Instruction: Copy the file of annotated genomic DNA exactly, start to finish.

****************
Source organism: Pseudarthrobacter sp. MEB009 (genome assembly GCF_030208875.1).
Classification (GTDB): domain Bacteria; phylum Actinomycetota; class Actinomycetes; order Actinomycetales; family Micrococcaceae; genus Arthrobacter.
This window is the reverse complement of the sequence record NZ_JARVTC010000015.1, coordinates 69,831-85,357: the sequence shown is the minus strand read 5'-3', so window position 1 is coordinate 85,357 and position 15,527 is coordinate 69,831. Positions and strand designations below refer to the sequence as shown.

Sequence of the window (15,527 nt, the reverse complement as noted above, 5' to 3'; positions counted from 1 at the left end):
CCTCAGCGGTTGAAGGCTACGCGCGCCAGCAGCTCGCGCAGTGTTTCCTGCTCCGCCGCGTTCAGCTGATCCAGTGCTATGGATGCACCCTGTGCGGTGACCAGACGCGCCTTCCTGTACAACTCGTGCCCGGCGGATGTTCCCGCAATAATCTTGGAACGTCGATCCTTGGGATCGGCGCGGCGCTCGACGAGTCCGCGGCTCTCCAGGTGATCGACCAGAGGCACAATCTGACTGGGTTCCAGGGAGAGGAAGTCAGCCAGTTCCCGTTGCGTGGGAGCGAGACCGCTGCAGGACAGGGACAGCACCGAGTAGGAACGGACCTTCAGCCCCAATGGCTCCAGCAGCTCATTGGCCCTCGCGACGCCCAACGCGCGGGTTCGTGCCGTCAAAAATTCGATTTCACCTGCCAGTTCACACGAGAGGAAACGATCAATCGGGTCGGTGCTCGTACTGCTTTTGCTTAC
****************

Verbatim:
Source organism: Pseudarthrobacter sp. MEB009 (genome assembly GCF_030208875.1).
Classification (GTDB): domain Bacteria; phylum Actinomycetota; class Actinomycetes; order Actinomycetales; family Micrococcaceae; genus Arthrobacter.
This window is the reverse complement of the sequence record NZ_JARVTC010000015.1, coordinates 69,831-85,357: the sequence shown is the minus strand read 5'-3', so window position 1 is coordinate 85,357 and position 15,527 is coordinate 69,831. Positions and strand designations below refer to the sequence as shown.

Sequence of the window (15,527 nt, the reverse complement as noted above, 5' to 3'; positions counted from 1 at the left end):
CCTCAGCGGTTGAAGGCTACGCGCGCCAGCAGCTCGCGCAGTGTTTCCTGCTCCGCCGCGTTCAGCTGATCCAGTGCTATGGATGCACCCTGTGCGGTGACCAGACGCGCCTTCCTGTACAACTCGTGCCCGGCGGATGTTCCCGCAATAATCTTGGAACGTCGATCCTTGGGATCGGCGCGGCGCTCGACGAGTCCGCGGCTCTCCAGGTGATCGACCAGAGGCACAATCTGACTGGGTTCCAGGGAGAGGAAGTCAGCCAGTTCCCGTTGCGTGGGAGCGAGACCGCTGCAGGACAGGGACAGCACCGAGTAGGAACGGACCTTCAGCCCCAATGGCTCCAGCAGCTCATTGGCCCTCGCGACGCCCAACGCGCGGGTTCGTGCCGTCAAAAATTCGATTTCACCTGCCAGTTCACACGAGAGGAAACGATCAATCGGGTCGGTGCTCGTACTGCTTTTGCTTAC